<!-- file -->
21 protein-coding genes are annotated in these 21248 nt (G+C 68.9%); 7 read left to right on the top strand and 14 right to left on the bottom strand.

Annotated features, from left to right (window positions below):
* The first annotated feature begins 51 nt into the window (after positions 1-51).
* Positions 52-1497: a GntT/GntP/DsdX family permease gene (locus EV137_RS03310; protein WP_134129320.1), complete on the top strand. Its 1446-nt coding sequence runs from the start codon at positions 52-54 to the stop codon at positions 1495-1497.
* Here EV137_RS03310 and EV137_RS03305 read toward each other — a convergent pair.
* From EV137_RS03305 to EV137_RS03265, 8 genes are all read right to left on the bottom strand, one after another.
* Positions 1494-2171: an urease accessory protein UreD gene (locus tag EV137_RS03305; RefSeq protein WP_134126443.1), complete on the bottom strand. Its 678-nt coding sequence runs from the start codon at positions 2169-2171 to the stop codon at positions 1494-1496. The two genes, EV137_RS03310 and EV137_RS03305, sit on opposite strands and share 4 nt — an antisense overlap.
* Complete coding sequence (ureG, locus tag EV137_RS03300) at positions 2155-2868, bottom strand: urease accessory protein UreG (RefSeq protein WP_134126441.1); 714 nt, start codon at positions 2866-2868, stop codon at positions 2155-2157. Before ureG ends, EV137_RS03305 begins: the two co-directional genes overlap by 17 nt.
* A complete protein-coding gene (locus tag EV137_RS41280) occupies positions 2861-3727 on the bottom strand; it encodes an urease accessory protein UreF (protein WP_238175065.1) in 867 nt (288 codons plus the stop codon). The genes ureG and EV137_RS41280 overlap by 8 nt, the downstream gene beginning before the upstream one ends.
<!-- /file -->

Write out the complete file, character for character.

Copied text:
21 protein-coding genes are annotated in these 21248 nt (G+C 68.9%); 7 read left to right on the top strand and 14 right to left on the bottom strand.

Annotated features, from left to right (window positions below):
* The first annotated feature begins 51 nt into the window (after positions 1-51).
* Positions 52-1497: a GntT/GntP/DsdX family permease gene (locus EV137_RS03310; protein WP_134129320.1), complete on the top strand. Its 1446-nt coding sequence runs from the start codon at positions 52-54 to the stop codon at positions 1495-1497.
* Here EV137_RS03310 and EV137_RS03305 read toward each other — a convergent pair.
* From EV137_RS03305 to EV137_RS03265, 8 genes are all read right to left on the bottom strand, one after another.
* Positions 1494-2171: an urease accessory protein UreD gene (locus tag EV137_RS03305; RefSeq protein WP_134126443.1), complete on the bottom strand. Its 678-nt coding sequence runs from the start codon at positions 2169-2171 to the stop codon at positions 1494-1496. The two genes, EV137_RS03310 and EV137_RS03305, sit on opposite strands and share 4 nt — an antisense overlap.
* Complete coding sequence (ureG, locus tag EV137_RS03300) at positions 2155-2868, bottom strand: urease accessory protein UreG (RefSeq protein WP_134126441.1); 714 nt, start codon at positions 2866-2868, stop codon at positions 2155-2157. Before ureG ends, EV137_RS03305 begins: the two co-directional genes overlap by 17 nt.
* A complete protein-coding gene (locus tag EV137_RS41280) occupies positions 2861-3727 on the bottom strand; it encodes an urease accessory protein UreF (protein WP_238175065.1) in 867 nt (288 codons plus the stop codon). The genes ureG and EV137_RS41280 overlap by 8 nt, the downstream gene beginning before the upstream one ends.